7/23/17: Good News of Home, Genesis 28:10-19a
Good News of Home
Fourth in the series,
Family, Failure and Faith:
A Walk With Our Spiritual Ancestors
First Lesson: Psalm 139:1-12, 23-24
Second Lesson: Genesis 28:10-19a
Rev. Scott Dickison
Abraham is thought of as the father of faith, but it’s his grandson, Jacob, that would come to be called Israel, who’s the namesake of the people of promise. And where Abraham is remembered for his great faith to follow God out into the great unknown, Jacob is remembered for being something of a scoundrel.
As we heard last week from our guest preacher, Erin Robinson Hall, Jacob enters this world literally on the heels of his brother Esau, from whom he would swindle the family birthright. Not content to have Esau’s birthright, with the help of their mother, he also stole their father’s blessing, too. And depending on where we stand and how we view ourselves, this is either one of the great comforts of Scripture and especially these stories in Genesis, or one of its great challenges, which is that God works through scoundrels.
And yet it’s probably more accurate to say not that God works through scoundrels, but that God remains faithful to us even in those times or season when we’re less than we ought to be. God sees us through even those dark or embarrassing periods of our life. Those seasons of our youth that we would like to forget, that we struggle to explain to our children, if we mention them at all. It’s more accurate to say, when we look at the story of Jacob, that in God’s eyes we’re not defined by a certain season of our life or the worst thing we’ve ever done. God sees in us something we do not. Something God can work with.
Jacob was a scoundrel, but he didn’t stay a scoundrel. In time he became a person of character and even faith—a person worthy of the blessing he stole, and this is the turning point of when that happened.
Jacob is on the run. Esau, heartbroken and enraged that his brother and mother have conspired against in him this way, threatens to kill Jacob, and so Jacob’s mother sends him away to live with her people. He’s traveling alone, having hastily prepared for this journey. In some sense a fugitive, in another sense in exile. And it’s here, out on his solitary journey of exile and guilt and shame that he encounters none other than God Almighty.
We’re told that he comes to a “certain place.” And whenever these words appear in Scripture a “certain place” or a “certain time,” we should hear alarm bells that something peculiar is about to happen. Tradition has it that this “certain place” where Jacob stopped for the night was Mount Moriah, the same “certain place” where years before his father Isaac had been placed on the altar by his father Abraham to be sacrificed. Tradition also says that Mount Moriah would later become the site of the Temple mount in the center of Jerusalem. Things have a way of circling back around in Scripture.
“He came upon a certain place,” we’re told—the word here in Hebrew translated “came upon,” too, has a deeper sense, not of mere happenstance but of divine purpose: He encountered a certain place, we could say. The rabbis even translated it to say he collided with a certain place. That Jacob’s life and the life of God were running head-on to this moment in time. In the biblical imagination, Jacob didn’t just happen to stop in this place on that night, there were forces conspiring to lead him there. Have you felt this before? This sense of your life colliding with a certain moment in time, a certain person? Maybe you long to feel this.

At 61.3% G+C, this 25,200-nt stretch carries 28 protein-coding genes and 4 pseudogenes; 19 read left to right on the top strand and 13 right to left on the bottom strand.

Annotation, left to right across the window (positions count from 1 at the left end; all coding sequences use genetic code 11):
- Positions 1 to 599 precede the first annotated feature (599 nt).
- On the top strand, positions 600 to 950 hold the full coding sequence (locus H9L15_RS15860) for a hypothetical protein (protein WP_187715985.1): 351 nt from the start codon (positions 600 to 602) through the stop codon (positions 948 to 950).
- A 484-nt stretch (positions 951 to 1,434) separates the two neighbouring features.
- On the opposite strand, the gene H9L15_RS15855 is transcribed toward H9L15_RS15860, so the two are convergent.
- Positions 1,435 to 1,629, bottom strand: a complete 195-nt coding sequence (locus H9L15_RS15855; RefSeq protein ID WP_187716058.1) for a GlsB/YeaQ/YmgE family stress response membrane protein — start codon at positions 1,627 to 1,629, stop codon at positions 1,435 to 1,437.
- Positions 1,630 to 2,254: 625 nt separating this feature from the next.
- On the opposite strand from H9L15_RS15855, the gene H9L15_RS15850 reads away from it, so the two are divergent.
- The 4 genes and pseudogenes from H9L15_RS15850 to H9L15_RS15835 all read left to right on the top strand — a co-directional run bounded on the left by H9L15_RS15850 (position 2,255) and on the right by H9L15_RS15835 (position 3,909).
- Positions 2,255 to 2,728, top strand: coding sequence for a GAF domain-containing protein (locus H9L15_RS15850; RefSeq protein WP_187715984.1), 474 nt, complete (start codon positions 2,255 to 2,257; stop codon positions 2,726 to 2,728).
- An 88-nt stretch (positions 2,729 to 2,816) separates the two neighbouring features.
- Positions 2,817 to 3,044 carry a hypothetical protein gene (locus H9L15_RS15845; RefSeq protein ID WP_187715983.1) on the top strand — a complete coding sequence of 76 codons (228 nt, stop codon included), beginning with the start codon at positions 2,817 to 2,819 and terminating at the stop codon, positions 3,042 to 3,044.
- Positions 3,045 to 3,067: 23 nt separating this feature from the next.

Jacob collided with this certain place and stayed the night, because the sun had set.
And strange things happen when the sun sets—you know this. Things come upon us at night. Fears, doubts, shame, guilt. Isn’t nighttime when the worries come? It is for me. Little things that in the daytime hours seem insignificant or under control, suddenly in the cloak of night take on a life of their own. Old memories come alive again, mistakes long made seem fresh, indiscretions long reconciled, wrongs thought to be resolved suddenly reopen. There’s something about the nighttime that renders us vulnerable to all these parts of our psyche that we manage to subdue during the day when our mind is on other thing. At nighttime our defenses are down, to those recesses of our subconscious, but also to the Almighty.
The testimony of Scripture is that God comes to us in the darkness. The metaphorical darkness, the darkness that Jacob surely knew, the darkness of fear and uncertainty and guilt. But also the literal darkness; the darkness of night. Jacob, the trickster, the deceiver, wasn’t ready to receive these things from the Lord in the waking world, where his mind raced with so many other things. So God comes to him in the darkness of a dream, when Jacob can’t protest, when he can’t distract himself, when he has no other choice but to listen to what God would reveal. And it comes in the form a promise.
And at first glance, the promise to Jacob seems like a rehashing of the promise given to his grandfather Abraham, that God will make him prosper and have land and give him children so numerous as to fill the earth—but then the promise continues. Something new is introduced in the history of God’s promises to this point: from Adam and Eve, to Noah, to Abraham, to Isaac. God says, “As you go, know that I am with you and I will keep you wherever you go, and will bring you back to this land.”